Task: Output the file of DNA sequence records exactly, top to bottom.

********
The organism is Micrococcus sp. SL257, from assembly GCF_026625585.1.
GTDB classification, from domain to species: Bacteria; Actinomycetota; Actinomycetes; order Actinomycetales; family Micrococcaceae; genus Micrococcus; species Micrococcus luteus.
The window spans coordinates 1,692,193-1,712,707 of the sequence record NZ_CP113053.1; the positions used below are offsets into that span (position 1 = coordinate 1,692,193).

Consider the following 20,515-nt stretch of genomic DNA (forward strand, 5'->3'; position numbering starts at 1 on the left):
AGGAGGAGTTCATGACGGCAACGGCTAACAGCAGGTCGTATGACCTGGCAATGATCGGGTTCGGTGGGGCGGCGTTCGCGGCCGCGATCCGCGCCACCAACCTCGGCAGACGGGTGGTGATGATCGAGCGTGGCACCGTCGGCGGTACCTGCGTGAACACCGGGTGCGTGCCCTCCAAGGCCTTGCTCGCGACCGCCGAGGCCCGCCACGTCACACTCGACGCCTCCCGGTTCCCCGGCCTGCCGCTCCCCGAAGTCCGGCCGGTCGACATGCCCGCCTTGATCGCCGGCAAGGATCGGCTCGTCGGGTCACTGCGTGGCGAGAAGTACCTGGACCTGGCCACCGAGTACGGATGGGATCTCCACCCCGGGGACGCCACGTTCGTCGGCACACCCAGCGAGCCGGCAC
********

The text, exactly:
The organism is Micrococcus sp. SL257, from assembly GCF_026625585.1.
GTDB classification, from domain to species: Bacteria; Actinomycetota; Actinomycetes; order Actinomycetales; family Micrococcaceae; genus Micrococcus; species Micrococcus luteus.
The window spans coordinates 1,692,193-1,712,707 of the sequence record NZ_CP113053.1; the positions used below are offsets into that span (position 1 = coordinate 1,692,193).

Consider the following 20,515-nt stretch of genomic DNA (forward strand, 5'->3'; position numbering starts at 1 on the left):
AGGAGGAGTTCATGACGGCAACGGCTAACAGCAGGTCGTATGACCTGGCAATGATCGGGTTCGGTGGGGCGGCGTTCGCGGCCGCGATCCGCGCCACCAACCTCGGCAGACGGGTGGTGATGATCGAGCGTGGCACCGTCGGCGGTACCTGCGTGAACACCGGGTGCGTGCCCTCCAAGGCCTTGCTCGCGACCGCCGAGGCCCGCCACGTCACACTCGACGCCTCCCGGTTCCCCGGCCTGCCGCTCCCCGAAGTCCGGCCGGTCGACATGCCCGCCTTGATCGCCGGCAAGGATCGGCTCGTCGGGTCACTGCGTGGCGAGAAGTACCTGGACCTGGCCACCGAGTACGGATGGGATCTCCACCCCGGGGACGCCACGTTCGTCGGCACACCCAGCGAGCCGGCAC